I've long been devoted to the writings of Ambrose Bierce and Arthur Machen. Bierce's "The Damned Thing" might very well be my favorite work of weird fiction. In it, he does what Lovecraft sought to do but so often failed at doing: he creates a memorably inchoate and unknowable antagonist and populates his tale with colorful characters. And unlike Lovecraft, he was able to salt his narrative with biting humor.
Machen's writing has an eerily hypnotic quality, but I think his success as a craftsman of the weird is derived from the way he juxtaposed poetic loveliness against shocking brutality and terror. The opening section of his novella "The Great God Pan," when a young woman is functionally sacrificed in the service of a scientific experiment, is appalling in its casual misogyny, and it's by far the most terrifying part of the narrative. I happen to think his "The White People," which melds poetic prettiness and utter dread, might be the single most unnerving story ever penned.
Are there particular themes or issues that you like to explore in your writing?
In each of the novellas in The Mark of the Shadow Grove I wanted to tell stories in the weird and Lovecraftian mold that also included compelling characters, particularly female characters. Their absence in so much classic horror fiction—and their virtual nonexistence in Lovecraft's canon—speaks to the truncated perspective of many weird fiction writers. I don't think it's unreasonable to assume that Lovecraft ignored women in his fiction because his understanding of who could constitute a protagonist in a story was limited to bookish white men like himself.
I wanted to incorporate women into a Lovecraftian framework and to do so in a way that upset gendered representations of femininity. I strove for ambiguity. I don't think I wholly succeeded, but it's an artistic agenda I plan on pursuing further.
Lovecraft rarely included any strong female characters in his fiction, much less representatives from ethnic groups or social classes that differed from his own. How has horror and fantasy changed in this regard since his time? How does increased diversity among characters affect the impact of a horror tale?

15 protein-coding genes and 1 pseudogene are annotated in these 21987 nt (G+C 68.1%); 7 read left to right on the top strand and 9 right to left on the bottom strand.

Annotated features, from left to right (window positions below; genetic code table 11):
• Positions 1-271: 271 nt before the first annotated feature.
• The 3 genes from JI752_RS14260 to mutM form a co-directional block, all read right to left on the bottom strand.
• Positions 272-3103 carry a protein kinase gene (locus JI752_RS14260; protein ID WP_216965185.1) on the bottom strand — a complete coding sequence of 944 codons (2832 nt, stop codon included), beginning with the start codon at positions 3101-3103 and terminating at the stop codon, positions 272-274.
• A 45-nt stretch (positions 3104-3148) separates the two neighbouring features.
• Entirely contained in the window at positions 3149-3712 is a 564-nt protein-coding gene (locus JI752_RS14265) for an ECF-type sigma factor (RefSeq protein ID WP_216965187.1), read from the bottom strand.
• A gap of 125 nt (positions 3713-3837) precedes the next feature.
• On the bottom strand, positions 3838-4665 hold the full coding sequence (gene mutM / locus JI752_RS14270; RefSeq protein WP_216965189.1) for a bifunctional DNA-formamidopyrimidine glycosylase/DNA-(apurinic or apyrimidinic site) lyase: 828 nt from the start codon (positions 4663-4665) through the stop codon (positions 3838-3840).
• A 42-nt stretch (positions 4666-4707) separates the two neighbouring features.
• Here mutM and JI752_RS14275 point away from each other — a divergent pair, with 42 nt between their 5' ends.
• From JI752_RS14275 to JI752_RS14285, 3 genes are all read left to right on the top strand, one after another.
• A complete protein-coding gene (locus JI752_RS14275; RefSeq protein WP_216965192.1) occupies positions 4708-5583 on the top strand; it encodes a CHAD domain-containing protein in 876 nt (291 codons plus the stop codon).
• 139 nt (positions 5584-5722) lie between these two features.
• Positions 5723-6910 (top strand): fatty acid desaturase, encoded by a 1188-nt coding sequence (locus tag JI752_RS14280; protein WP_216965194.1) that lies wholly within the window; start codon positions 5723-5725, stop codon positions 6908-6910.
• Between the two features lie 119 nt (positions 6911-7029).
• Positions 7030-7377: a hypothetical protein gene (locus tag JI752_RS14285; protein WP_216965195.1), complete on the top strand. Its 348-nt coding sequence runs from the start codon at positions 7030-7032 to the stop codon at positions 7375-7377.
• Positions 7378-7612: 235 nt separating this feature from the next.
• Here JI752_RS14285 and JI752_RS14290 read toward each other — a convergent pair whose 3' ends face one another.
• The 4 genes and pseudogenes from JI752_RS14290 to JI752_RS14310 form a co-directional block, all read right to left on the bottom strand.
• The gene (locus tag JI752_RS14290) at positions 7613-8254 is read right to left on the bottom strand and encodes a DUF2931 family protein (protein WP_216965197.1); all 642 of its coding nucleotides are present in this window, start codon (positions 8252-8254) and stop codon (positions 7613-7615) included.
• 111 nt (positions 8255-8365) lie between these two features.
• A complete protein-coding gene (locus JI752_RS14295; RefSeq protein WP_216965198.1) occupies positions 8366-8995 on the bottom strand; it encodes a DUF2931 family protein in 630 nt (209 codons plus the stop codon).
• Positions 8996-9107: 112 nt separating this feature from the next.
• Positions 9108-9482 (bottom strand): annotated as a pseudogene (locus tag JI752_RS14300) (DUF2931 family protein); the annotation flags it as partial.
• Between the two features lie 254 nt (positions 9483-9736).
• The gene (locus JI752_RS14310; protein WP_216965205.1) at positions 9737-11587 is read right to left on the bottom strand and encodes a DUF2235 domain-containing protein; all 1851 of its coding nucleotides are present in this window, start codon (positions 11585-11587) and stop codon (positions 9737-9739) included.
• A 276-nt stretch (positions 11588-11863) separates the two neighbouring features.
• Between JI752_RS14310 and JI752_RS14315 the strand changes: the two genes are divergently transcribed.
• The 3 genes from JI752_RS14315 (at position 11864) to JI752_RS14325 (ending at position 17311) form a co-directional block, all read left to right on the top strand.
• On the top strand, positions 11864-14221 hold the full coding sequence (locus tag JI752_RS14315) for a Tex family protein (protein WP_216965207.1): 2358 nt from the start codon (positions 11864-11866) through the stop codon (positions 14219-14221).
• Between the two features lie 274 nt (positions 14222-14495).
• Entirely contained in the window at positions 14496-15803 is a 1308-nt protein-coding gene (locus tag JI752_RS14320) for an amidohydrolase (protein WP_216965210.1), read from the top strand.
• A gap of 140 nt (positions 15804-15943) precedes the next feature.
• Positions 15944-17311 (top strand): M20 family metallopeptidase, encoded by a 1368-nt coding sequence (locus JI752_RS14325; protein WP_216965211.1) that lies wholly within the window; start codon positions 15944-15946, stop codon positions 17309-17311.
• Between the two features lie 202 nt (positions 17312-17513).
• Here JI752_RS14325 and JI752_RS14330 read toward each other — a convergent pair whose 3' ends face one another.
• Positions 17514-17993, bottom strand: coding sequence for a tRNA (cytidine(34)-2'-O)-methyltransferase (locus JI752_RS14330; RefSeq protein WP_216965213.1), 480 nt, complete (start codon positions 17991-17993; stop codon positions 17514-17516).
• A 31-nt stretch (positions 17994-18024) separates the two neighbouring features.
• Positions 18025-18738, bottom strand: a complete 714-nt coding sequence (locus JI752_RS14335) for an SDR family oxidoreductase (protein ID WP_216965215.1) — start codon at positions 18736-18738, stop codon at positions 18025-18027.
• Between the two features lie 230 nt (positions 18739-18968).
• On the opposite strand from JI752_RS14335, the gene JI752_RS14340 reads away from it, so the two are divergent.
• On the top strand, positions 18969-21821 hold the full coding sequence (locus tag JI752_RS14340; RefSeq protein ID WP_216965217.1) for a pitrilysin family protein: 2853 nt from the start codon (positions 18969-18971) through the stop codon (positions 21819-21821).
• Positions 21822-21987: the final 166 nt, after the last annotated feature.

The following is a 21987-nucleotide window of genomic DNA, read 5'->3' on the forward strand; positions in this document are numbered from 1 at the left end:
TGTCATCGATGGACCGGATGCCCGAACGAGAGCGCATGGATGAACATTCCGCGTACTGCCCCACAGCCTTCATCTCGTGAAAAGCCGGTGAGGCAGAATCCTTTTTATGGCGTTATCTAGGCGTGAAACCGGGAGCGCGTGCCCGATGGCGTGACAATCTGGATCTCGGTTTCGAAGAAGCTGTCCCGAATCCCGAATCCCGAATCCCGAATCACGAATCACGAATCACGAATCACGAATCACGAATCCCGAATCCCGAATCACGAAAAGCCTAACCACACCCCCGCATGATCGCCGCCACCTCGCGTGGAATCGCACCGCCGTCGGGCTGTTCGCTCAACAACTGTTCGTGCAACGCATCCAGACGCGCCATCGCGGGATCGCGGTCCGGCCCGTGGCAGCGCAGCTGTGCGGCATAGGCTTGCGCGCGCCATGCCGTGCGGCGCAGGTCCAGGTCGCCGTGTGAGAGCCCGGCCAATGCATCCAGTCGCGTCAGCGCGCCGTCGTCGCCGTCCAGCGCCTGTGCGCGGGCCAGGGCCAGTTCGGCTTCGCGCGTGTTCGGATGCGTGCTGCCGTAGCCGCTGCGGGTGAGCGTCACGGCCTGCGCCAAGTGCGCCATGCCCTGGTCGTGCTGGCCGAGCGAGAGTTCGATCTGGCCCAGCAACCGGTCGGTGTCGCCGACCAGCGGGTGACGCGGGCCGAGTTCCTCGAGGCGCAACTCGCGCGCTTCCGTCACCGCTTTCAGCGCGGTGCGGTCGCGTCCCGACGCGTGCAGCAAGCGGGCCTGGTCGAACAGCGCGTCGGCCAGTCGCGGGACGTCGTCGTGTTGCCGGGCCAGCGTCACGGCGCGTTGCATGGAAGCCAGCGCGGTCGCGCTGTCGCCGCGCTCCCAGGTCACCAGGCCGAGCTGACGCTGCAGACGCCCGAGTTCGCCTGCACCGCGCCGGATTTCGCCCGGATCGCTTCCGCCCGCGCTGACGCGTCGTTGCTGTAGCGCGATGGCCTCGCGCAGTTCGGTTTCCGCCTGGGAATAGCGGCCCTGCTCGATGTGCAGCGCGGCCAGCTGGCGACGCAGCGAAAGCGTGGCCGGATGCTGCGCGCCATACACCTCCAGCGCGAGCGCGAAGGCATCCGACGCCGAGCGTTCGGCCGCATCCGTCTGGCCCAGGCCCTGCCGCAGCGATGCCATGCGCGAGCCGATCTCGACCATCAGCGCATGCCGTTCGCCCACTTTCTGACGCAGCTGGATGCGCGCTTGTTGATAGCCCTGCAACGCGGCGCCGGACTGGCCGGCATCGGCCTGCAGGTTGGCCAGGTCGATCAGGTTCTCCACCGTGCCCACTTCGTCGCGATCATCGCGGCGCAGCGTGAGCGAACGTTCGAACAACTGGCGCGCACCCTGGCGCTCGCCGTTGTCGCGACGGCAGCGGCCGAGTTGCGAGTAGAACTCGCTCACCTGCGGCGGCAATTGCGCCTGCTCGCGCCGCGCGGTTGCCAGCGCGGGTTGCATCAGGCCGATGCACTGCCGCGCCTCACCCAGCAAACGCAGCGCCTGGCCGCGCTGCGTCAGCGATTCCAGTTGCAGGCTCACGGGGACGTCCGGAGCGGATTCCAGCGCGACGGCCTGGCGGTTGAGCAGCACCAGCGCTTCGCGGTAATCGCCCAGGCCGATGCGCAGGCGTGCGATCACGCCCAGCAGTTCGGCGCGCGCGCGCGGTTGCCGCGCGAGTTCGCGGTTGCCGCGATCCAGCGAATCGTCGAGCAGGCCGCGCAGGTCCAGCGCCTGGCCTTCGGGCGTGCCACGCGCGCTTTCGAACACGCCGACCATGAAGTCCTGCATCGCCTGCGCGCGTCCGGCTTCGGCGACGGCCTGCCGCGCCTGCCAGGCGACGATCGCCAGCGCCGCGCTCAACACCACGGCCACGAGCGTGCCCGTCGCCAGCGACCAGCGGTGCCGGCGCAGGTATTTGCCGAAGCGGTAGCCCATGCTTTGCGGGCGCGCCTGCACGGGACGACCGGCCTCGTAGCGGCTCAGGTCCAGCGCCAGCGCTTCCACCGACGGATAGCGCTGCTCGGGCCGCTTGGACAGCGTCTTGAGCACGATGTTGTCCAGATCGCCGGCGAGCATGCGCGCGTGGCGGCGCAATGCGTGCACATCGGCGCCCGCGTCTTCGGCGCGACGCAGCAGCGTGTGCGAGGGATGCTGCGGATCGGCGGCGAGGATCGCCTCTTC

I think it's encouraging that so many weird fiction authors are incorporating women into their stories in thoughtful, provocative ways. Similarly, I think it is encouraging that so many of the genre's leading lights are now women. The days when horror was a man's game are gone, and that's something we should celebrate.
But merely including women in our stories isn't enough. We, as writers, need to think about representation. We need female characters who are strong in ways that don't just capitulate to a patriarchal definition of strength; and we need female characters who are weak in ways that complicate the patriarchal definition of weakness—a definition that generally elided "weakness" with femaleness. We have to be careful not to perpetuate old representations in new ways. It's something I personally need to be more cognizant of when I write.
John Steadman, the author of H.P. Lovecraft & the Black Magickal Tradition (2015) draws a connection between the fictional pantheon created by Lovecraft in his “Mythos” stories and contemporary occult practice. What kind of relationship do you see between some types of horror or fantasy literature, and occult beliefs and practices?
I should say at the start of this response that, despite the occultism present in my writing, I'm shockingly ignorant about contemporary occult practices. I suppose if you were feeling unkind you could call me a "dilettante" and say I've simply appropriated the aesthetics of the occult for my own infernal use.
I like to think I'm using the occult in a very classic way, however. It has always been a creative reservoir for genre writers like myself. For instance, much of Machen's horror fiction is propelled by characters confronting the occult, and by the premise that our species has forgotten about the old gods, but that they have not forgotten about us. That premise has an undeniable resonance and power.
Mr. Smeltzer’s book The Mark of the Shadow Grove is published by:
Fantasy Works Publishing, Fordsville, Kentucky USA. (http://www.fantasyworkspublishing.com)
“The Witch of Kinderhook” (2016), one of the novellas in Mr. Smeltzer’s collection, was reviewed in an earlier post, see also Lovecraft Meets Earth Mother.